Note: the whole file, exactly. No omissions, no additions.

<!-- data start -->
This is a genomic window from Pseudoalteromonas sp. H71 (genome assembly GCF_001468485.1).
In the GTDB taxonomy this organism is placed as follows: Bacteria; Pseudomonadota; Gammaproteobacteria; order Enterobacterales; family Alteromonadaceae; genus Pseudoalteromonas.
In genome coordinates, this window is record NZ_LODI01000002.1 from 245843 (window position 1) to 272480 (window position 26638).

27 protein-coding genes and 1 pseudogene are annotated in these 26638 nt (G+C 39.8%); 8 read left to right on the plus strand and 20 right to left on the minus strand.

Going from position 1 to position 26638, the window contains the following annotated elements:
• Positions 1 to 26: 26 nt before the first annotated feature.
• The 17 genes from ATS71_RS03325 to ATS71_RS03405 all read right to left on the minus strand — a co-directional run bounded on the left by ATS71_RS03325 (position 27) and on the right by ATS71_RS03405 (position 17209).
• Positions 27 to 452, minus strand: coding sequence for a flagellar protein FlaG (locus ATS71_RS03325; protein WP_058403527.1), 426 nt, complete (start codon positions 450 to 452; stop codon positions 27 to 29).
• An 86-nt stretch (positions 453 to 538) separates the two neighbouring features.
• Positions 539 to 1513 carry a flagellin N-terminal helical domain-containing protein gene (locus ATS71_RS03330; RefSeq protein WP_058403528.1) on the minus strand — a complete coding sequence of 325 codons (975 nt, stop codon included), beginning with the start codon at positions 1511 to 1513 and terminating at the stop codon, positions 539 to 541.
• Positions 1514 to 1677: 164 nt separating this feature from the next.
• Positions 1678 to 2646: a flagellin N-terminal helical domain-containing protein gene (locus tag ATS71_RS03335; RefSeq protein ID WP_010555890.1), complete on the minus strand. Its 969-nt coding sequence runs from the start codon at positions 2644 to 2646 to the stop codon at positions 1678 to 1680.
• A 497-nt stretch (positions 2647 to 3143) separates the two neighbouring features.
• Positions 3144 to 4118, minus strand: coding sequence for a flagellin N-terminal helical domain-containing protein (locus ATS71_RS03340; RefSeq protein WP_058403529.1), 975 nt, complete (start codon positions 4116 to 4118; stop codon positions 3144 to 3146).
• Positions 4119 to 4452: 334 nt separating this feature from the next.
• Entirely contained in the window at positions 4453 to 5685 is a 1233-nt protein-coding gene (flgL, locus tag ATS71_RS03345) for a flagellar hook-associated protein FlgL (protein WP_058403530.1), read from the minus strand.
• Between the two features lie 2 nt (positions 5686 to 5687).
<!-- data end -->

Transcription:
This is a genomic window from Pseudoalteromonas sp. H71 (genome assembly GCF_001468485.1).
In the GTDB taxonomy this organism is placed as follows: Bacteria; Pseudomonadota; Gammaproteobacteria; order Enterobacterales; family Alteromonadaceae; genus Pseudoalteromonas.
In genome coordinates, this window is record NZ_LODI01000002.1 from 245843 (window position 1) to 272480 (window position 26638).

27 protein-coding genes and 1 pseudogene are annotated in these 26638 nt (G+C 39.8%); 8 read left to right on the plus strand and 20 right to left on the minus strand.

Going from position 1 to position 26638, the window contains the following annotated elements:
• Positions 1 to 26: 26 nt before the first annotated feature.
• The 17 genes from ATS71_RS03325 to ATS71_RS03405 all read right to left on the minus strand — a co-directional run bounded on the left by ATS71_RS03325 (position 27) and on the right by ATS71_RS03405 (position 17209).
• Positions 27 to 452, minus strand: coding sequence for a flagellar protein FlaG (locus ATS71_RS03325; protein WP_058403527.1), 426 nt, complete (start codon positions 450 to 452; stop codon positions 27 to 29).
• An 86-nt stretch (positions 453 to 538) separates the two neighbouring features.
• Positions 539 to 1513 carry a flagellin N-terminal helical domain-containing protein gene (locus ATS71_RS03330; RefSeq protein WP_058403528.1) on the minus strand — a complete coding sequence of 325 codons (975 nt, stop codon included), beginning with the start codon at positions 1511 to 1513 and terminating at the stop codon, positions 539 to 541.
• Positions 1514 to 1677: 164 nt separating this feature from the next.
• Positions 1678 to 2646: a flagellin N-terminal helical domain-containing protein gene (locus tag ATS71_RS03335; RefSeq protein ID WP_010555890.1), complete on the minus strand. Its 969-nt coding sequence runs from the start codon at positions 2644 to 2646 to the stop codon at positions 1678 to 1680.
• A 497-nt stretch (positions 2647 to 3143) separates the two neighbouring features.
• Positions 3144 to 4118, minus strand: coding sequence for a flagellin N-terminal helical domain-containing protein (locus ATS71_RS03340; RefSeq protein WP_058403529.1), 975 nt, complete (start codon positions 4116 to 4118; stop codon positions 3144 to 3146).
• Positions 4119 to 4452: 334 nt separating this feature from the next.
• Entirely contained in the window at positions 4453 to 5685 is a 1233-nt protein-coding gene (flgL, locus tag ATS71_RS03345) for a flagellar hook-associated protein FlgL (protein WP_058403530.1), read from the minus strand.
• Between the two features lie 2 nt (positions 5686 to 5687).